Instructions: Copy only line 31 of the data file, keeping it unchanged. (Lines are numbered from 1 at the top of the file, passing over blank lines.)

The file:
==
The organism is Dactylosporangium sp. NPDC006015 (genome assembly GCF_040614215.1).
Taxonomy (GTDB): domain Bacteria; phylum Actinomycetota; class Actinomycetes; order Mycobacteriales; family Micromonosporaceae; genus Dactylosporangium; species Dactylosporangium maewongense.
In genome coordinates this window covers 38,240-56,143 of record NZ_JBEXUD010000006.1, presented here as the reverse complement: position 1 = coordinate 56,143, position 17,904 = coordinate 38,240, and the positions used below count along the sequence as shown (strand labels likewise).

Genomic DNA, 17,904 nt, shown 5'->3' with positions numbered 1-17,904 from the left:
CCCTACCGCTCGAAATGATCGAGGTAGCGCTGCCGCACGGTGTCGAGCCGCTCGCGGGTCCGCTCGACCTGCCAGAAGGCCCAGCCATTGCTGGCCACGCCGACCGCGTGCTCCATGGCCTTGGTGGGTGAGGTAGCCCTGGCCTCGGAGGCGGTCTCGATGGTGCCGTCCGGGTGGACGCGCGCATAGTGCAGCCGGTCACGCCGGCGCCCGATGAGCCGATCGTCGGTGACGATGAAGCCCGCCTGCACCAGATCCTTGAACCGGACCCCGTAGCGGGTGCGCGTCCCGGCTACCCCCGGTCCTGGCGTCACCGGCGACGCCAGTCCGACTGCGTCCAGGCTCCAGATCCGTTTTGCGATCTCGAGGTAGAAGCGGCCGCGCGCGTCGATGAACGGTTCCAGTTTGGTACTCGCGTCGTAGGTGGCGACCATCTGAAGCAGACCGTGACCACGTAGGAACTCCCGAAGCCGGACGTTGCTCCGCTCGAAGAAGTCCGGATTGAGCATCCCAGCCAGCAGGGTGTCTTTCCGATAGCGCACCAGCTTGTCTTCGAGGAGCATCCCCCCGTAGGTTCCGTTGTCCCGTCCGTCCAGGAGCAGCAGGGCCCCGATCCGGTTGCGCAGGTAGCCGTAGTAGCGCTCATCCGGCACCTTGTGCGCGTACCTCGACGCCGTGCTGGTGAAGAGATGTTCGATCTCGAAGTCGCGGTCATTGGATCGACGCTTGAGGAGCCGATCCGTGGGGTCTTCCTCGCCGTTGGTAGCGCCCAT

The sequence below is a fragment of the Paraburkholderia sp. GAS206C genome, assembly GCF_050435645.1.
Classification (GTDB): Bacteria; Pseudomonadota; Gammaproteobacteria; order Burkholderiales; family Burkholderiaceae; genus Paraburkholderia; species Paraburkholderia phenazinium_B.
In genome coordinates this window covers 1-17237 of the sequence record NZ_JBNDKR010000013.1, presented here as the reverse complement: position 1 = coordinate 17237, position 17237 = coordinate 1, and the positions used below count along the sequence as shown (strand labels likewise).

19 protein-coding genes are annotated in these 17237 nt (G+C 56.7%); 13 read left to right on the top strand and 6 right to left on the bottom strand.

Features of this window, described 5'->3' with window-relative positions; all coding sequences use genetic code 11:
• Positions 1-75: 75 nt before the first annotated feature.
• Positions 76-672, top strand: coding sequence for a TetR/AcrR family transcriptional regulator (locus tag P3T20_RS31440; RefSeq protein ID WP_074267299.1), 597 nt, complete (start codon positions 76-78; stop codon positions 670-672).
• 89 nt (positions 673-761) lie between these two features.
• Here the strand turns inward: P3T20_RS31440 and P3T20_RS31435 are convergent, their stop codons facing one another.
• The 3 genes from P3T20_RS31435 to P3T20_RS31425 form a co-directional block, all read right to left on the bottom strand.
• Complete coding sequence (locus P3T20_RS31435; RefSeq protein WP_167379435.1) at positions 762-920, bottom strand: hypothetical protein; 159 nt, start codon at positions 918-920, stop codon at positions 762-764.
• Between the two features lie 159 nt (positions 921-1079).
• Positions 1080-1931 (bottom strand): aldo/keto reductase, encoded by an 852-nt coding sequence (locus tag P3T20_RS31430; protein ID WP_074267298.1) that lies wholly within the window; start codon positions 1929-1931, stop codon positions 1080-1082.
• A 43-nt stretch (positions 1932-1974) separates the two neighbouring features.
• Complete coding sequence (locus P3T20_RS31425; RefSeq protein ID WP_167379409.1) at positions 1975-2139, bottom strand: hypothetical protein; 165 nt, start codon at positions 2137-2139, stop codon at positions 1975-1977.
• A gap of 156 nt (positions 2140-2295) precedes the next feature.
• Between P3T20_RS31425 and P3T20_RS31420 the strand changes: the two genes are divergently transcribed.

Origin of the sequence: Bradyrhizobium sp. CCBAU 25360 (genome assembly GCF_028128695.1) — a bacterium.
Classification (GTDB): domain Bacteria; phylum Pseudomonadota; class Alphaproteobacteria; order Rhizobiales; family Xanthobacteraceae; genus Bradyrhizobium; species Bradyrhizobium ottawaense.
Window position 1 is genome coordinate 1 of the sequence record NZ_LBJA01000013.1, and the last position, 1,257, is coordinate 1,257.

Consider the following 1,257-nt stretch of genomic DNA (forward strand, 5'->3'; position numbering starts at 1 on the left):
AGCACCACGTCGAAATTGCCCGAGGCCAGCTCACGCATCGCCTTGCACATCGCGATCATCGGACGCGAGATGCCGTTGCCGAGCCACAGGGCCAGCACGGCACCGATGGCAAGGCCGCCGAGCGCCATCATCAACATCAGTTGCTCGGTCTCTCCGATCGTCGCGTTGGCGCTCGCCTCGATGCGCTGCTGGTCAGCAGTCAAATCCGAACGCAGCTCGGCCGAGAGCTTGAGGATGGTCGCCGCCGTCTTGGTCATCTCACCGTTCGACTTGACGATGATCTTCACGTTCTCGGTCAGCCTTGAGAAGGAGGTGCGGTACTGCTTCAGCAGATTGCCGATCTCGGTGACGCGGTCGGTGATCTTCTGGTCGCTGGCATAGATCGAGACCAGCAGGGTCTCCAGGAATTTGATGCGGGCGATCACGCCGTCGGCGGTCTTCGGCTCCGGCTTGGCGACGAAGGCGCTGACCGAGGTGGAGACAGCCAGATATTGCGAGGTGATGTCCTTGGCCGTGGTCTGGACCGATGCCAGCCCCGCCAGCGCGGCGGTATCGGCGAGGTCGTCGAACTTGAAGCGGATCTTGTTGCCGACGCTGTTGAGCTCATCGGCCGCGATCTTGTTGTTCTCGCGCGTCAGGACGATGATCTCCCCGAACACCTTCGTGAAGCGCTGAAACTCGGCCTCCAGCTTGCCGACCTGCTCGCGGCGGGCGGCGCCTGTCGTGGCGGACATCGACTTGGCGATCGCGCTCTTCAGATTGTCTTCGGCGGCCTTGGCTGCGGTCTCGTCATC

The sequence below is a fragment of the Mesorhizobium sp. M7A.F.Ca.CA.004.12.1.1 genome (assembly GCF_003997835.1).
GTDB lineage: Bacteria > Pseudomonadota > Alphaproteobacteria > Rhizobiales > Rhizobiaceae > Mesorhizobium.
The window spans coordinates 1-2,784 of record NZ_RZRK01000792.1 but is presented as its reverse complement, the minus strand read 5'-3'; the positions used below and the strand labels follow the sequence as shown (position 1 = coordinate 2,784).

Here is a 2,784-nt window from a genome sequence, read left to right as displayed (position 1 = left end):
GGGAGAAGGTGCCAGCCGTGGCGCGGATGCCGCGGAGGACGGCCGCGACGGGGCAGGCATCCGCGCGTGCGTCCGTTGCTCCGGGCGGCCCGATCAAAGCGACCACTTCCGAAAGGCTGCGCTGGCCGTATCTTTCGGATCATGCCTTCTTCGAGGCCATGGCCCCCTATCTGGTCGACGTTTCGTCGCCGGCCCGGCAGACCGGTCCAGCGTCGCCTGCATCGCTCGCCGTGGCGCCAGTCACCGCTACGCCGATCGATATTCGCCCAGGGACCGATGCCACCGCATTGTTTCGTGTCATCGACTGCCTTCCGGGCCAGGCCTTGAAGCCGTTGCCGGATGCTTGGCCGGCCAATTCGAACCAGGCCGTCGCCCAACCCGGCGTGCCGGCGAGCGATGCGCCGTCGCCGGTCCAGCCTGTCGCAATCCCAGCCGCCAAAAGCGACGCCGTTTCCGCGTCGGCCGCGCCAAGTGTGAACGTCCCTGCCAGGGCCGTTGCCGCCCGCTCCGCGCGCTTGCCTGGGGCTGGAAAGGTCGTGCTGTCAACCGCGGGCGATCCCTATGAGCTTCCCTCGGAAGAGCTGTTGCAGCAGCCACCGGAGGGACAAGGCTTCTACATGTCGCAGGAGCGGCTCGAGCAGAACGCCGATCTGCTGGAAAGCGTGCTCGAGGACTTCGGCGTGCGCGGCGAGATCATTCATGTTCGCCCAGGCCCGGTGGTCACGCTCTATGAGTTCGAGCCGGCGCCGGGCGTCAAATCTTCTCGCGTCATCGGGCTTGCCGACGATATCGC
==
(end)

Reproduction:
Here is a 2,784-nt window from a genome sequence, read left to right as displayed (position 1 = left end):